VCC from LCD to Arduino Pin 5v (on power bus)
SDA from LCD to Arduino Pin Analog A4 (on analog bus)
SCL from LCD to Arduino Pin Analog  A5 (on analog bus)

You can use a different LCD, just change the code.

Have a nice weekend!

Sunday, October 05, 2014

My Arduino think's he is an Yaesu

Having battling intermittently for the past two weeks to get an Arduino to "emulate" the Yaesu serial protocol I finaly got it, I can set frequency and mode from the rig control software on to the Arduino:

Setting the frequency:
 The Arduino picket up (My Freq:) and then I sent another frequency change to 446Mhz:

I didn't take the new frequency set picture (set freq) but it did worked. Mode "8" is the hex sent from the rig control software for FM mode.

Tried to find some other similar project and found none so have to make it myself, far as I know this is one of a kind! There are some projects but are to control an Yaesu radio from an Arduino, not the RIG CAT software to control the Arduino. The idea is remotely controlling the VFO of the "Trevo" transceiver (the one I've been building for the last year)
Will release the code if there's any interest and after beeing well polished... it will take time.

add: code:

Have a good weekend!

Sunday, September 07, 2014

North Cork Radio Group Annual Radio & Electronics Rally - 2014

It was today.

I restricted myself to only small bits, even so I bring a little more than wanted to!

From top to botton and left to right: a mic and bnc connectors, a power meter ; bellow:
a bigger box with an 1.5Ghz capable mixer inside (MCL SCM2500) and on top a box with a circulator (1.4 to 1.7Ghz according to datasheet). I just wanted the aluminum box for other stuff but the mixer and the circulator might be interesting to go a litle higger in frequency from what I'm used to do. So for my record of a fully working transceiver is still way bellow on the 2m band.
The power meter got if for 5 Eur thinking that might have some interesting logarithmic detector inside...yes and no, it has two 1N5711 diodes and an double opamp making two separate detectors. I removed the original plugs (tv type) and replaced with a silver BNC and left only one of the circuits in place (they were dientical and can be selected by the top switch). I was powered by 15V, I placed inside a 10v regulator and now I have to calibrate to the new supply. The meter could be handy special because its small size. In the future might replace the inside with an AD8307 circuit. 
Not in the picture I bought 5 small pieces of PCB, always handy and two egg isolators for antenna wire. Again, looked at ladder line and didn't bough, just like last year, maybe one of this days I will finally build a ladder line antenna/aerial!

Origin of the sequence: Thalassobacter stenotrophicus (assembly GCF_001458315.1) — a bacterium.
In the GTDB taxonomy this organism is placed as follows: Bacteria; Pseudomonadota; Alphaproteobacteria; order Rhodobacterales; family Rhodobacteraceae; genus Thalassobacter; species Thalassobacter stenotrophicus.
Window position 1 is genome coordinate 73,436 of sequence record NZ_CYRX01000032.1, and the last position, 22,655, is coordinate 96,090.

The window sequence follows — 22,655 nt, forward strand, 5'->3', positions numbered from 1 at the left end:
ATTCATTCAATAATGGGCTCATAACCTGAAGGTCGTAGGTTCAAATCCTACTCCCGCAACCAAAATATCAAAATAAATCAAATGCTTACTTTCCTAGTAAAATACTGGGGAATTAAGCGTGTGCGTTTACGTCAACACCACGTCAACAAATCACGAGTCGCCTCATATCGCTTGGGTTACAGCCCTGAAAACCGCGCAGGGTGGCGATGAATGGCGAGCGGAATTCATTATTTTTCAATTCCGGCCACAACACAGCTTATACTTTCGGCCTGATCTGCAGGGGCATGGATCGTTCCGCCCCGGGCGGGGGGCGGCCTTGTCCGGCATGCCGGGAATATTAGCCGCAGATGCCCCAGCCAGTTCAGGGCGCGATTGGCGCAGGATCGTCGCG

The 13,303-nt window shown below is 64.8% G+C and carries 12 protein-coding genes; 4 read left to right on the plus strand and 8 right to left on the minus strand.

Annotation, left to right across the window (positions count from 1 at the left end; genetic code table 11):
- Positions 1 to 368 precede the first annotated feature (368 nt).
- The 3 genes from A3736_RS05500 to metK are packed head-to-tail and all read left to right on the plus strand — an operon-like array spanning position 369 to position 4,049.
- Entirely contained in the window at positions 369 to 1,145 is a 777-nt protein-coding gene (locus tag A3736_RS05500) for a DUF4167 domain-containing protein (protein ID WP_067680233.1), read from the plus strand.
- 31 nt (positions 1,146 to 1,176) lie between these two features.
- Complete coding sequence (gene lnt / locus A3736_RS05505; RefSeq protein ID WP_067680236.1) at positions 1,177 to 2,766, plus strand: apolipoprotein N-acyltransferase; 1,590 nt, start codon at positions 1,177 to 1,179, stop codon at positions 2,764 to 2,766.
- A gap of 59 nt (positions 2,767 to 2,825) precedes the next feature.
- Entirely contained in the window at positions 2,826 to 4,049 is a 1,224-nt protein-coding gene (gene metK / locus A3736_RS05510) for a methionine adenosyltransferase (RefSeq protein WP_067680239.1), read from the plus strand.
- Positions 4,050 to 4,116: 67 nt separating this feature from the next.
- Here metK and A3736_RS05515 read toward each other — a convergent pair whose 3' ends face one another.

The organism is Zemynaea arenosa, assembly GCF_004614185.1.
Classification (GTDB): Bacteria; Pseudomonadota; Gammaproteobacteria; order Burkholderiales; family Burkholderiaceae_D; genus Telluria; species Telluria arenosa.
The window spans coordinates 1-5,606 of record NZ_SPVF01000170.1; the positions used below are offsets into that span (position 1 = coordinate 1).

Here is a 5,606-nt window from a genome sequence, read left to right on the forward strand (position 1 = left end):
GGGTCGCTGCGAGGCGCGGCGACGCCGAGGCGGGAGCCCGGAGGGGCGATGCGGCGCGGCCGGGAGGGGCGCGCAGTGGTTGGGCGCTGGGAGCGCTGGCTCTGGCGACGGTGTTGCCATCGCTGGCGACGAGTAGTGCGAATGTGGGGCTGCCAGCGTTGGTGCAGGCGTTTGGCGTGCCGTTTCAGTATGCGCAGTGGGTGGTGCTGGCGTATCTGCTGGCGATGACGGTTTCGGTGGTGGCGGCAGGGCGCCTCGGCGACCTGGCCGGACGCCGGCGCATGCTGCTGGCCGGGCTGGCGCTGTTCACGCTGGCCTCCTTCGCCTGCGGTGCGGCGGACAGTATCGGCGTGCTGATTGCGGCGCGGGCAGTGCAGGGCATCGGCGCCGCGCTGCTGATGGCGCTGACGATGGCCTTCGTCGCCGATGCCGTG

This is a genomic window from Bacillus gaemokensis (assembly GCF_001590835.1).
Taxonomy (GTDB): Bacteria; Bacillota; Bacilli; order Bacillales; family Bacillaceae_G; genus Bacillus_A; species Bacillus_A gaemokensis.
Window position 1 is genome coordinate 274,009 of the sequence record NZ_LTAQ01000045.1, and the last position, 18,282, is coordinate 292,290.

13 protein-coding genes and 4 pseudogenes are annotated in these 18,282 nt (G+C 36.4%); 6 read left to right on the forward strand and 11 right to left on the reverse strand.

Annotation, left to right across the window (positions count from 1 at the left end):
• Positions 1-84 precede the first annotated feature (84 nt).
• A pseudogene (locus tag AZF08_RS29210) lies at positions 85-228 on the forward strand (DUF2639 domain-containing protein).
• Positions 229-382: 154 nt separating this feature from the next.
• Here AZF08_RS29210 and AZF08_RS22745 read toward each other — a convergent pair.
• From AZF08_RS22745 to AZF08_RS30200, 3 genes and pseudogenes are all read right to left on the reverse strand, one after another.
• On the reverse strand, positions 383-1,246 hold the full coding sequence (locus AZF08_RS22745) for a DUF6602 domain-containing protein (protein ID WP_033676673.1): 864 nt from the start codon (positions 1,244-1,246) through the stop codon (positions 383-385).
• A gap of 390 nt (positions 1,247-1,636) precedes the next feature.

Have a great week!

Tuesday, August 26, 2014

Scope bandscope adapter

...Just some modules glued togetter:

 Signal on display is from a QRSS Kit at 14.200Mhz...

 placed very close to input since there's no positive gain in the circuit and the mixer was homebuilt.
 Lower channel is the trigger. Log detector is an AD8307 and IF filter (10Mhz) is incorrectly terminated....
(add: made some measurement: vpp on the ramp for the vfo is 3.44V. Min vfo freq is: 4.174Mhz and max vfo is: 4.196Mhz, that is around 22Khz and makes 2.44Khz by division. I was thinking the peak was a bit large but in fact should be correct)

...plenty of room to improve....

And... have a nice week!

Thursday, August 21, 2014

New oscilloscpe - Rigol DS1052E

...Yes, my third oscilloscope. First one, the "Kiotto" brand (nice crap of tech support) died some time ago. Then I bough a second hand "Hameg" HM307:

 (in need of some maintenance but still functional as long as I let it warm) which is on main shack.

This new "Rigol", I'v been thinking in getting it for almost a year, now was the time.
Here it is in all it's glory:

I am more productive building without an oscilloscope, only for some circuits that the wave form is important it will help me a lot, like the one in the picture.

Yes, if you want to know, the fan is noisy (I've seen server's less noisy) and yes you need to read the manual for more complex functions, for the default one just press the auto button. No, I will not try the 100Mhz hack for it....for now.
The scope comes with two test probes good to 6 Mhz.
The trace it's not as responsive as a crt scope but crt's can't do fft transformations or math on the input signals either.

I am almost sure the old Hameg will live longer since it can be repaired, the new modern equipments as soon as they have a problem, it's just a matter of sending to the bin.

Have a nice weekend!